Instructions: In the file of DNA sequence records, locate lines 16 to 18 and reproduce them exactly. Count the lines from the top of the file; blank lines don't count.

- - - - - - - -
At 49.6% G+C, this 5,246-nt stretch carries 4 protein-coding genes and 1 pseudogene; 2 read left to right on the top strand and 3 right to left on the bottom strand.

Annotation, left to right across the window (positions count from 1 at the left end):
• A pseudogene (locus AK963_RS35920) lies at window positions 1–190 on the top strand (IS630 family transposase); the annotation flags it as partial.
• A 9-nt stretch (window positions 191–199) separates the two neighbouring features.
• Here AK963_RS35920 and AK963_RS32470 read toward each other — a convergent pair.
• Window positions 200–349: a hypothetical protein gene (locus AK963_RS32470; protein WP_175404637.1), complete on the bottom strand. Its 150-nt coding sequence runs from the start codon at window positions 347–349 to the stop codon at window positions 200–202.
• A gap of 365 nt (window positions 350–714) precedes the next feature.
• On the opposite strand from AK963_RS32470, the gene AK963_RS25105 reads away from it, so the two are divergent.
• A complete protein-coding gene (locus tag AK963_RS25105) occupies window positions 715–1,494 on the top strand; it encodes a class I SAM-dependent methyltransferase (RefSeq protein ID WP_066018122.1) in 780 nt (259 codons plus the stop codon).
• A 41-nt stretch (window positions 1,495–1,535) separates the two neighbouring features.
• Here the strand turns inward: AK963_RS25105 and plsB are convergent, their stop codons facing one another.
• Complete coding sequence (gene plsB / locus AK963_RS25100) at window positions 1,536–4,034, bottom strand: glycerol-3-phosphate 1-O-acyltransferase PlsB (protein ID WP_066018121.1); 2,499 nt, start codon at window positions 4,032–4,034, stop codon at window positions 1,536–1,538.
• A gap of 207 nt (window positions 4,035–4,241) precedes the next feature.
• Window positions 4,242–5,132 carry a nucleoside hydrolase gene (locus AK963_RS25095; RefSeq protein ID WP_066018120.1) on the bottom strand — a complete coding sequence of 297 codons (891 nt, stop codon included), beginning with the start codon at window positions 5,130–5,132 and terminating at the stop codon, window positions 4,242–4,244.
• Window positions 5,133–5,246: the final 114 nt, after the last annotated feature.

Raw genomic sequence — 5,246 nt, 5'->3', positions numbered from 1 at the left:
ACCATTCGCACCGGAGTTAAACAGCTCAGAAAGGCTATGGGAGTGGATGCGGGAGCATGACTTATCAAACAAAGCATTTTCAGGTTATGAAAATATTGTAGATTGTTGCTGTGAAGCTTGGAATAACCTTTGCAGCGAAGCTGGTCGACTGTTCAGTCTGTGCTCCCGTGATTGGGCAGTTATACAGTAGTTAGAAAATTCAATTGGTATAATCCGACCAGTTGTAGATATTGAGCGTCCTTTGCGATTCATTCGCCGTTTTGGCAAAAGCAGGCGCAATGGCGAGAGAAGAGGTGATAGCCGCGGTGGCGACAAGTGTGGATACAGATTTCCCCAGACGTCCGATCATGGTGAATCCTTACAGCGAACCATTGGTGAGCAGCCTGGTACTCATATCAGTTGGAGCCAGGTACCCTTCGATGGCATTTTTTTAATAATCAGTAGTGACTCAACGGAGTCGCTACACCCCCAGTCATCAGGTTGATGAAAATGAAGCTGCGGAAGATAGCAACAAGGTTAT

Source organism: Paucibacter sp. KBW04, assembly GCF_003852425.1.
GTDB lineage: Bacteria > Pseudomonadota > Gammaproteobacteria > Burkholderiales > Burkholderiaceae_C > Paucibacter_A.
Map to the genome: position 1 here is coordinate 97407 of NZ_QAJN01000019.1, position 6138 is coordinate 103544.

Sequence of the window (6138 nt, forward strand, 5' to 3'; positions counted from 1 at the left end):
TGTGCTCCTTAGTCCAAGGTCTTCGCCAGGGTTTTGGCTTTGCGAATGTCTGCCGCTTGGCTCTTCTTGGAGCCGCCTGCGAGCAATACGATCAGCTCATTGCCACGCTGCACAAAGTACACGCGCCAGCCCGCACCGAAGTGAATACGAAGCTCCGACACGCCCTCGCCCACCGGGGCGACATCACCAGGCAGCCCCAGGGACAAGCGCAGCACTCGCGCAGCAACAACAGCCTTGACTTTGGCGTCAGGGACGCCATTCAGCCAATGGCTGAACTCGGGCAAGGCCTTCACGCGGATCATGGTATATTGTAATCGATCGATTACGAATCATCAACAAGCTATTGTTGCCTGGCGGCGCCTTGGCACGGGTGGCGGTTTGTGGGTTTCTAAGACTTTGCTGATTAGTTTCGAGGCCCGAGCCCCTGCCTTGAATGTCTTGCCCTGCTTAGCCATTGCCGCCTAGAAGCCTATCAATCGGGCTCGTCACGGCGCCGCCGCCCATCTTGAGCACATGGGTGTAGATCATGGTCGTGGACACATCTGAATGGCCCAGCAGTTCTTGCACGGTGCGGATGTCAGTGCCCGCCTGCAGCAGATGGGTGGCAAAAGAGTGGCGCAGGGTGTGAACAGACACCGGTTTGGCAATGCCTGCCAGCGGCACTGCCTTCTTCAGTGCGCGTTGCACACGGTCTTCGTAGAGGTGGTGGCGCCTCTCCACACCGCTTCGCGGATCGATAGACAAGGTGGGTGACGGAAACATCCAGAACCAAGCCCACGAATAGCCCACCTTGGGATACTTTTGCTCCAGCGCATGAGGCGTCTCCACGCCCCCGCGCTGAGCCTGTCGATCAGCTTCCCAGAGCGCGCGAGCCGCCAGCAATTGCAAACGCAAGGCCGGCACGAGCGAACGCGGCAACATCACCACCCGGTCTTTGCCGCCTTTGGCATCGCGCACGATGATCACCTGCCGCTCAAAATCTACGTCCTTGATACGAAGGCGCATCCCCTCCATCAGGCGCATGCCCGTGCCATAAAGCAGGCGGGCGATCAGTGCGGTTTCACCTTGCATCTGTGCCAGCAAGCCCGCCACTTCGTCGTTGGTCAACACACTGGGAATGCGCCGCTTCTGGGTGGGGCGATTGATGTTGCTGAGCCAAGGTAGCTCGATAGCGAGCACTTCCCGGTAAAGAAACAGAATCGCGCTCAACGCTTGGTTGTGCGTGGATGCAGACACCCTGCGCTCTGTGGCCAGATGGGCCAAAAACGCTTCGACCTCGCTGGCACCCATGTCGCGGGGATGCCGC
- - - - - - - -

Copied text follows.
Raw genomic sequence — 5,246 nt, 5'->3', positions numbered from 1 at the left:
ACCATTCGCACCGGAGTTAAACAGCTCAGAAAGGCTATGGGAGTGGATGCGGGAGCATGACTTATCAAACAAAGCATTTTCAGGTTATGAAAATATTGTAGATTGTTGCTGTGAAGCTTGGAATAACCTTTGCAGCGAAGCTGGTCGACTGTTCAGTCTGTGCTCCCGTGATTGGGCAGTTATACAGTAGTTAGAAAATTCAATTGGTATAATCCGACCAGTTGTAGATATTGAGCGTCCTTTGCGATTCATTCGCCGTTTTGGCAAAAGCAGGCGCAATGGCGAGAGAAGAGGTGATAGCCGCGGTGGCGACAAGTGTGGATACAGATTTCCCCAGACGTCCGATCATGGTGAATCCTTACAGCGAACCATTGGTGAGCAGCCTGGTACTCATATCAGTTGGAGCCAGGTACCCTTCGATGGCATTTTTTTAATAATCAGTAGTGACTCAACGGAGTCGCTACACCCCCAGTCATCAGGTTGATGAAAATGAAGCTGCGGAAGATAGCAACAAGGTTAT

Source organism: Paucibacter sp. KBW04, assembly GCF_003852425.1.